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Cars become waiting rooms. Temperature checks for hotel guests. Inside the business plan to reopen St. Louis.

"In the end the protocols do seem both practical and effective"
Credit: SLBJ
Vanessa Babb, owner of Modern Styles Barber Shop, cuts Connor Brandon's hair on Monday. Babb last week said that there would likely only be two people in the shop at a given time since there are only two employees working currently and the shop operates on an appointment-only basis. "There's usually one in and one out with our clientele,” Babb said. “It’s not like there's a bunch of people sitting in the waiting area.”

ST. LOUIS — Many of the recommendations are obvious: clean more, distance people, install barriers, and wear masks and gloves.

But the city of St. Louis' plan to gradually restart its economy, which starts Monday, also contains some innovative solutions for curbing the spread of COVID-19 — created with input from businesses across sectors.

Officials said Terry Crow, University City's mayor and a Great Clips franchisee, helped craft salon procedures. Kitty Ratcliffe, head of tourism agency Explore St. Louis, and her marketing chief, Brian Hall, worked on guidance for hotels and retail. A Regional Chamber executive, Austin Walker, sought ideas for manufacturing. Downtown STL CEO Missy Kelley did the same for commercial office buildings. And top restaurateurs from Niche Food Group, Baileys Restaurants and Hamilton Hospitality weighed in on reopening restaurants to dine-in customers.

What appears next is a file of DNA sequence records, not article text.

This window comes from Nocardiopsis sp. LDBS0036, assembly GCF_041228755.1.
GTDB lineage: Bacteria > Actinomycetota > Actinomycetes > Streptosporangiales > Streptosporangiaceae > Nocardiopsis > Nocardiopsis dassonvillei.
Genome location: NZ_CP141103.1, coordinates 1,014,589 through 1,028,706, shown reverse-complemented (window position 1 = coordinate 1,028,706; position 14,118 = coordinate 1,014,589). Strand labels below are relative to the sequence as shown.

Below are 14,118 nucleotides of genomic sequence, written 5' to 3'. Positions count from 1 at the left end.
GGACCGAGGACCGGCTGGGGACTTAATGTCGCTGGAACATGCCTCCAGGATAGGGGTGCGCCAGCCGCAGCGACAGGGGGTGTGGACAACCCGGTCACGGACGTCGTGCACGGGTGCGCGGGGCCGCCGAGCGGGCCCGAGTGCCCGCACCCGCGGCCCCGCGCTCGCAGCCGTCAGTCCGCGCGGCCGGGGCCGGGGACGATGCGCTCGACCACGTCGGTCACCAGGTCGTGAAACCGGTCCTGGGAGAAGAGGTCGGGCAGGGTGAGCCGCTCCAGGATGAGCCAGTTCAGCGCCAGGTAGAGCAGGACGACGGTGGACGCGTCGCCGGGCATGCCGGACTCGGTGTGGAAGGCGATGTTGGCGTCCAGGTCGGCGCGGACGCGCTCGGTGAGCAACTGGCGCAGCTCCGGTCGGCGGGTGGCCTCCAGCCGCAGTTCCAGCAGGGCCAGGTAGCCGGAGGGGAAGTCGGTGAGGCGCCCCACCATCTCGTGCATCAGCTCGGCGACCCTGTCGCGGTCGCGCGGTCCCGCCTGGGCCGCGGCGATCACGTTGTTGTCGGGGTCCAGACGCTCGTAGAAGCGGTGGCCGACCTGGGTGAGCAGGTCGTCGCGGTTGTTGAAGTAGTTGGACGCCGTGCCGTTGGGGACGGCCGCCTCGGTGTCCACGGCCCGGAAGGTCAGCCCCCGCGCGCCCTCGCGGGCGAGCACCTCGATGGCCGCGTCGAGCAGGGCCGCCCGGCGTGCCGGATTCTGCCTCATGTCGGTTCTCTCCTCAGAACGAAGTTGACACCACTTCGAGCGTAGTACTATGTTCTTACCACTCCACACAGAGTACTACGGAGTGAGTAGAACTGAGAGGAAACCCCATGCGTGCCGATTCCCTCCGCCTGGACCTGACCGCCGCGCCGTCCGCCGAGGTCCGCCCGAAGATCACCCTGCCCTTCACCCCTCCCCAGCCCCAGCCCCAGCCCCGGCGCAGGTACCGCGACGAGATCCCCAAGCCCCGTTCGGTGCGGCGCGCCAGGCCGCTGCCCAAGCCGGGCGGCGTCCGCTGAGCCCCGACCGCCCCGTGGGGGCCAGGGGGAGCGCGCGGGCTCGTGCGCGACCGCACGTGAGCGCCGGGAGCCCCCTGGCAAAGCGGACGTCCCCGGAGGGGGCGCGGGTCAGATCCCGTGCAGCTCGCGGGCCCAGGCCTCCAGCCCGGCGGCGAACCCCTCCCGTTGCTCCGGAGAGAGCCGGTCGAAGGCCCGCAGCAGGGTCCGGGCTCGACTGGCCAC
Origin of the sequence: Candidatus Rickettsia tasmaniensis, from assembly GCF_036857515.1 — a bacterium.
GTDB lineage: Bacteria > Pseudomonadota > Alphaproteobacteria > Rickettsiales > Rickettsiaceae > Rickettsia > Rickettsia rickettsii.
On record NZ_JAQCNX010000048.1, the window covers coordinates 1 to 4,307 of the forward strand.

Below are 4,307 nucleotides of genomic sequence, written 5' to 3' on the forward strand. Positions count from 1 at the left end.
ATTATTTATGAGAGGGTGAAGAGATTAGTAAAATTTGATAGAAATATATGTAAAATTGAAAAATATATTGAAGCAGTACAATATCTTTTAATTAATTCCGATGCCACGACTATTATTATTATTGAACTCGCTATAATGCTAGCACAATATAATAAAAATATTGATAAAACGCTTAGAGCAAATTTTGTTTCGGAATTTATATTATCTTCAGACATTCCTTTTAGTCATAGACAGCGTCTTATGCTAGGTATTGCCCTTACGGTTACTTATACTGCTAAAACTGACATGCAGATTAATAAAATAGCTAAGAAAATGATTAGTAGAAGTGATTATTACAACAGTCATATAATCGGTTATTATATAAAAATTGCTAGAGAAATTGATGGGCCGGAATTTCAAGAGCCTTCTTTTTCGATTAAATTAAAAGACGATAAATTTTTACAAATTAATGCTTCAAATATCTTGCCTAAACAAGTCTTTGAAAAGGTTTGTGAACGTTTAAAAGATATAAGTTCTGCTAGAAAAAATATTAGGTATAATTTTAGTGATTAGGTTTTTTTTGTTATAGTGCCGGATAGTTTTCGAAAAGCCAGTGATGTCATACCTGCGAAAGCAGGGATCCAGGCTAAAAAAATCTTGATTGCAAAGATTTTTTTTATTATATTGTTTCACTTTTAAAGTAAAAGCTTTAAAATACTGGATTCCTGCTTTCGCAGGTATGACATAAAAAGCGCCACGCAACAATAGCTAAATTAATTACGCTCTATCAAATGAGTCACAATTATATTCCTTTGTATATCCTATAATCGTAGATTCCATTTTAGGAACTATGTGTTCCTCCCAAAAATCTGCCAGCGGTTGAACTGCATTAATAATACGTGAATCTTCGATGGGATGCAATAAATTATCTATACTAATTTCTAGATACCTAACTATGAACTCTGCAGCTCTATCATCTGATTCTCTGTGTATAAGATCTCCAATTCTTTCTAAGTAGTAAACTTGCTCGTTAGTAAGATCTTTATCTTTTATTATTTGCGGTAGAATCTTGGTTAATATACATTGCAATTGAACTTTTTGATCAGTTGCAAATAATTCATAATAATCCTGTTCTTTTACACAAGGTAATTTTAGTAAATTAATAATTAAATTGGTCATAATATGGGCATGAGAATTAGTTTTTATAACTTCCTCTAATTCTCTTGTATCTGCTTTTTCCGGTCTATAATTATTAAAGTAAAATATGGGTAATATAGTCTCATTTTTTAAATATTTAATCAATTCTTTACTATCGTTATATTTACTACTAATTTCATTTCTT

"This was not the government, top down. It was the business sectors saying, this is how we should operate," said Linda Martinez, the city's deputy mayor for development. "It was quite an amazing process."

For example, Kelley said she compiled a group of about 15 commercial office brokers from across the region to discuss things such as traffic control. It met on May 1 and May 8.

"Cushman & Wakefield was especially helpful in providing their operational guidelines for reopening," Kelley said, adding that the Building Owners & Managers Association also shared information. She said edits resulted in "directive language" rather than words like "consider."

"In the end the protocols do seem both practical and effective," Kelley said. 

Some of the ideas ultimately OK'd by the health department and St. Louis Metropolitan Pandemic Task Force:

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